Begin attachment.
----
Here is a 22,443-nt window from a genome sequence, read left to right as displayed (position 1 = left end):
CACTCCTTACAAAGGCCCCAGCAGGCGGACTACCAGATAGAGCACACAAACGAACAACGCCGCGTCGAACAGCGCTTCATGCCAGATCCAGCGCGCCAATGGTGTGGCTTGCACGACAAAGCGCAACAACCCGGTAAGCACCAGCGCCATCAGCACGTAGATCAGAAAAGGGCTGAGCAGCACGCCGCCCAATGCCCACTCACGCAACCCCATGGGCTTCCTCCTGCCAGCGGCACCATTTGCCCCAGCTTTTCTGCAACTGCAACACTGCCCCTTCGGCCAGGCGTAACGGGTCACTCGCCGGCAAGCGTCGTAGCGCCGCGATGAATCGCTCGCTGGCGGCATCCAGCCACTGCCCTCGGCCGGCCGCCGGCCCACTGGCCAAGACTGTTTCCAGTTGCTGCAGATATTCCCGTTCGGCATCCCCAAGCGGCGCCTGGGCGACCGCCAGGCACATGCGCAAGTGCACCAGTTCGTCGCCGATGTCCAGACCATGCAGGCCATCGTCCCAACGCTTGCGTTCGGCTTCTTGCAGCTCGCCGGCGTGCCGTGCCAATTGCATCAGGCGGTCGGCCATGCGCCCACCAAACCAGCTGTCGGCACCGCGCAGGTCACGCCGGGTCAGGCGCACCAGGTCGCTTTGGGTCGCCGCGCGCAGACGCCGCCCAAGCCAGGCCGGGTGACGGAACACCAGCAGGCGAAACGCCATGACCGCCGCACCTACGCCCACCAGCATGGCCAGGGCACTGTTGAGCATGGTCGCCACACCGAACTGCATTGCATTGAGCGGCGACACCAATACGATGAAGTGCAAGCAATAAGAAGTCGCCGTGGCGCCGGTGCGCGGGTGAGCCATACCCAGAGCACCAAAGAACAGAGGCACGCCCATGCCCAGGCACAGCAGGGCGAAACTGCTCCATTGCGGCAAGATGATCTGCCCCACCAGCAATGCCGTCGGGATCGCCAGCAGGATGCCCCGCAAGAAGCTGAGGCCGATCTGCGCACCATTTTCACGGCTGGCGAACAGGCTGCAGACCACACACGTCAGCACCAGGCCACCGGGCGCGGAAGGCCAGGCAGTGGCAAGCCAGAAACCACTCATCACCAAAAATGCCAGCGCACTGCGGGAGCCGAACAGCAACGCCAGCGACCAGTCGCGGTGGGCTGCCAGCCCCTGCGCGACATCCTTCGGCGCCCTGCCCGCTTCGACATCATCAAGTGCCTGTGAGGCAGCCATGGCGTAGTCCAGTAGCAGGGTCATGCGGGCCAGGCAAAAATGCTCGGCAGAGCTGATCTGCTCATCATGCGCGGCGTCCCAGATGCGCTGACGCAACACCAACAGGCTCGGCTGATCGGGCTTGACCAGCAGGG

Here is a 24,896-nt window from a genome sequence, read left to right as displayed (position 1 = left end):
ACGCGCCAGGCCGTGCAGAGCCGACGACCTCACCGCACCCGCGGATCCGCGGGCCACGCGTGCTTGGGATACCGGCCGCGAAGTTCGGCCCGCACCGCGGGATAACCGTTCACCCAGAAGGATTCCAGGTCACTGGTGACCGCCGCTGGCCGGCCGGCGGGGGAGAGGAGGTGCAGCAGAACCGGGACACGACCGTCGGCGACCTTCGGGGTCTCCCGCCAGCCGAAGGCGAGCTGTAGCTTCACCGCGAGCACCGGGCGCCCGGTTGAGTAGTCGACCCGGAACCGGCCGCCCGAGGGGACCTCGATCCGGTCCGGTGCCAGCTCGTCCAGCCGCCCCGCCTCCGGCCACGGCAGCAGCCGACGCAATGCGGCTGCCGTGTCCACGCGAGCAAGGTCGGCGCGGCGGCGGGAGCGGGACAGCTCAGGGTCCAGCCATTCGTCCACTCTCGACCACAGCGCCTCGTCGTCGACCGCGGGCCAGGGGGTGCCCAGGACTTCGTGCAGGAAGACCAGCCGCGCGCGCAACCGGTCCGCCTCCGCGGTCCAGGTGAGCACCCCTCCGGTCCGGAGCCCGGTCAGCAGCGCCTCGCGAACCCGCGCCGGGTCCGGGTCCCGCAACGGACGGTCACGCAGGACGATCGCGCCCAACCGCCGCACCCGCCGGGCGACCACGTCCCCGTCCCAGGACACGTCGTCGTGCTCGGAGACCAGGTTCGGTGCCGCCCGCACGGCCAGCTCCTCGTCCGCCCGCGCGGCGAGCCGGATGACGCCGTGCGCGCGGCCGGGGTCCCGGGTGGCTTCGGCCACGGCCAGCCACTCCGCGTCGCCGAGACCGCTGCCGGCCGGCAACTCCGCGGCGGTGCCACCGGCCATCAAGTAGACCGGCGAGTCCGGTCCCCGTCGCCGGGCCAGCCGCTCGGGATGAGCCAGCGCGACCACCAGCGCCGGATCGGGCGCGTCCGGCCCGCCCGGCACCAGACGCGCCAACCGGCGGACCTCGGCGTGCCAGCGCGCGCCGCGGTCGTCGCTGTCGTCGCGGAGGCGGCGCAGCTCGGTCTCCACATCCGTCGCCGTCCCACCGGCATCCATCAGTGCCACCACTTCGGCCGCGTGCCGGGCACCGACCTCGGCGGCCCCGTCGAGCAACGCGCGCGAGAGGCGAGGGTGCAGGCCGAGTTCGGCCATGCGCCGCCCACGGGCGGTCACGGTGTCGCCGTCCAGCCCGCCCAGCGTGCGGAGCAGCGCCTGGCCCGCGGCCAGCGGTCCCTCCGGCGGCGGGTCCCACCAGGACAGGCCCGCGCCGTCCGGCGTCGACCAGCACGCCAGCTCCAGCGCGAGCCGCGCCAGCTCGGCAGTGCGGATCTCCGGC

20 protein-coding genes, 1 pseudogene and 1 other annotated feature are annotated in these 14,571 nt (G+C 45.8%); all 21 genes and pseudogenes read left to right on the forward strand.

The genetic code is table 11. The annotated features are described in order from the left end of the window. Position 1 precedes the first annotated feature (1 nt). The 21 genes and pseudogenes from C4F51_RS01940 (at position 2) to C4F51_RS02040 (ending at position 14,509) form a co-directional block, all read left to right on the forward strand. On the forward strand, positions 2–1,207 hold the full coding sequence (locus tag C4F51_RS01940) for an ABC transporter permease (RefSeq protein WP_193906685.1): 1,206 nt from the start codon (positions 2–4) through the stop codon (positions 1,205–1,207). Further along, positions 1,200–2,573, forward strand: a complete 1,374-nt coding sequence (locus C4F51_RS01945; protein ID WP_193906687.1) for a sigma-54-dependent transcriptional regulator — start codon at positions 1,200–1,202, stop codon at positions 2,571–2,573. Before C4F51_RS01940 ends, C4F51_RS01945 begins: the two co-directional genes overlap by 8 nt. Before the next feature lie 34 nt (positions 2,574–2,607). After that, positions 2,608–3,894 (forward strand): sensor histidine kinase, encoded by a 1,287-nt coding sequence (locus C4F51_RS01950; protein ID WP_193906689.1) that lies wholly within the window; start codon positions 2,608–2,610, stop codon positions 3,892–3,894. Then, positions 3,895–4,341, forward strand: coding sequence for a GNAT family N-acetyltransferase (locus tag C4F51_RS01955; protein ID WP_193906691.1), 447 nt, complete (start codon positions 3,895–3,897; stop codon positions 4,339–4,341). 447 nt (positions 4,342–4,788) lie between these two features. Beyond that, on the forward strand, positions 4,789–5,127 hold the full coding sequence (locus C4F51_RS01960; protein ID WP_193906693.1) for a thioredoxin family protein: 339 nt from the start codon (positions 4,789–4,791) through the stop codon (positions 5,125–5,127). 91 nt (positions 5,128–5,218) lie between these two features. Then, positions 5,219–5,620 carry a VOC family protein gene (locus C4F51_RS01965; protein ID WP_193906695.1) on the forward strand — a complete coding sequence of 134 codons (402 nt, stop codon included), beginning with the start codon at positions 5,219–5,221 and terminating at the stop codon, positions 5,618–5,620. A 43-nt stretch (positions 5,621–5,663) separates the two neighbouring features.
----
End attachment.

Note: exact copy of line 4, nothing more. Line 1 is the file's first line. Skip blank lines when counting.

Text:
ACGCGCCAGGCCGTGCAGAGCCGACGACCTCACCGCACCCGCGGATCCGCGGGCCACGCGTGCTTGGGATACCGGCCGCGAAGTTCGGCCCGCACCGCGGGATAACCGTTCACCCAGAAGGATTCCAGGTCACTGGTGACCGCCGCTGGCCGGCCGGCGGGGGAGAGGAGGTGCAGCAGAACCGGGACACGACCGTCGGCGACCTTCGGGGTCTCCCGCCAGCCGAAGGCGAGCTGTAGCTTCACCGCGAGCACCGGGCGCCCGGTTGAGTAGTCGACCCGGAACCGGCCGCCCGAGGGGACCTCGATCCGGTCCGGTGCCAGCTCGTCCAGCCGCCCCGCCTCCGGCCACGGCAGCAGCCGACGCAATGCGGCTGCCGTGTCCACGCGAGCAAGGTCGGCGCGGCGGCGGGAGCGGGACAGCTCAGGGTCCAGCCATTCGTCCACTCTCGACCACAGCGCCTCGTCGTCGACCGCGGGCCAGGGGGTGCCCAGGACTTCGTGCAGGAAGACCAGCCGCGCGCGCAACCGGTCCGCCTCCGCGGTCCAGGTGAGCACCCCTCCGGTCCGGAGCCCGGTCAGCAGCGCCTCGCGAACCCGCGCCGGGTCCGGGTCCCGCAACGGACGGTCACGCAGGACGATCGCGCCCAACCGCCGCACCCGCCGGGCGACCACGTCCCCGTCCCAGGACACGTCGTCGTGCTCGGAGACCAGGTTCGGTGCCGCCCGCACGGCCAGCTCCTCGTCCGCCCGCGCGGCGAGCCGGATGACGCCGTGCGCGCGGCCGGGGTCCCGGGTGGCTTCGGCCACGGCCAGCCACTCCGCGTCGCCGAGACCGCTGCCGGCCGGCAACTCCGCGGCGGTGCCACCGGCCATCAAGTAGACCGGCGAGTCCGGTCCCCGTCGCCGGGCCAGCCGCTCGGGATGAGCCAGCGCGACCACCAGCGCCGGATCGGGCGCGTCCGGCCCGCCCGGCACCAGACGCGCCAACCGGCGGACCTCGGCGTGCCAGCGCGCGCCGCGGTCGTCGCTGTCGTCGCGGAGGCGGCGCAGCTCGGTCTCCACATCCGTCGCCGTCCCACCGGCATCCATCAGTGCCACCACTTCGGCCGCGTGCCGGGCACCGACCTCGGCGGCCCCGTCGAGCAACGCGCGCGAGAGGCGAGGGTGCAGGCCGAGTTCGGCCATGCGCCGCCCACGGGCGGTCACGGTGTCGCCGTCCAGCCCGCCCAGCGTGCGGAGCAGCGCCTGGCCCGCGGCCAGCGGTCCCTCCGGCGGCGGGTCCCACCAGGACAGGCCCGCGCCGTCCGGCGTCGACCAGCACGCCAGCTCCAGCGCGAGCCGCGCCAGCTCGGCAGTGCGGATCTCCGGC